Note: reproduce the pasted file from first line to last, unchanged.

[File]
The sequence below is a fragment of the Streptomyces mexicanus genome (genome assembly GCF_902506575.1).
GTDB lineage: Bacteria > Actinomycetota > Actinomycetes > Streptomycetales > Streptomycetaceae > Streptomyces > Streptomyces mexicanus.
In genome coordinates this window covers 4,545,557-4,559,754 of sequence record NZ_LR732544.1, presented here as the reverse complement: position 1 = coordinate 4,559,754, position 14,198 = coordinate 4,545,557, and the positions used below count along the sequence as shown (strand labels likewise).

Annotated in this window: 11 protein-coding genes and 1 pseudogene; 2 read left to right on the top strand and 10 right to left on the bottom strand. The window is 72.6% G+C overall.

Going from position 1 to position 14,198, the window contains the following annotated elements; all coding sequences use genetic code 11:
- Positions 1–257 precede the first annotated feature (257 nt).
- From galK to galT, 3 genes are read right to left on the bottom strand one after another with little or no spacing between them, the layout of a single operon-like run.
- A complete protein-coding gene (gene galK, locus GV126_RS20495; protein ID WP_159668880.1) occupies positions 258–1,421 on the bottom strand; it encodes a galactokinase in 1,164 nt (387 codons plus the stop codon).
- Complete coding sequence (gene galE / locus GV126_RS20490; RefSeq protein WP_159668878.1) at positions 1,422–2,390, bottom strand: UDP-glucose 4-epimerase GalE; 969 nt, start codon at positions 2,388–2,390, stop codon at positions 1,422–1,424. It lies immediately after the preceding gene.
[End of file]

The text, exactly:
The sequence below is a fragment of the Streptomyces mexicanus genome (genome assembly GCF_902506575.1).
GTDB lineage: Bacteria > Actinomycetota > Actinomycetes > Streptomycetales > Streptomycetaceae > Streptomyces > Streptomyces mexicanus.
In genome coordinates this window covers 4,545,557-4,559,754 of sequence record NZ_LR732544.1, presented here as the reverse complement: position 1 = coordinate 4,559,754, position 14,198 = coordinate 4,545,557, and the positions used below count along the sequence as shown (strand labels likewise).

Annotated in this window: 11 protein-coding genes and 1 pseudogene; 2 read left to right on the top strand and 10 right to left on the bottom strand. The window is 72.6% G+C overall.

Going from position 1 to position 14,198, the window contains the following annotated elements; all coding sequences use genetic code 11:
- Positions 1–257 precede the first annotated feature (257 nt).
- From galK to galT, 3 genes are read right to left on the bottom strand one after another with little or no spacing between them, the layout of a single operon-like run.
- A complete protein-coding gene (gene galK, locus GV126_RS20495; protein ID WP_159668880.1) occupies positions 258–1,421 on the bottom strand; it encodes a galactokinase in 1,164 nt (387 codons plus the stop codon).
- Complete coding sequence (gene galE / locus GV126_RS20490; RefSeq protein WP_159668878.1) at positions 1,422–2,390, bottom strand: UDP-glucose 4-epimerase GalE; 969 nt, start codon at positions 2,388–2,390, stop codon at positions 1,422–1,424. It lies immediately after the preceding gene.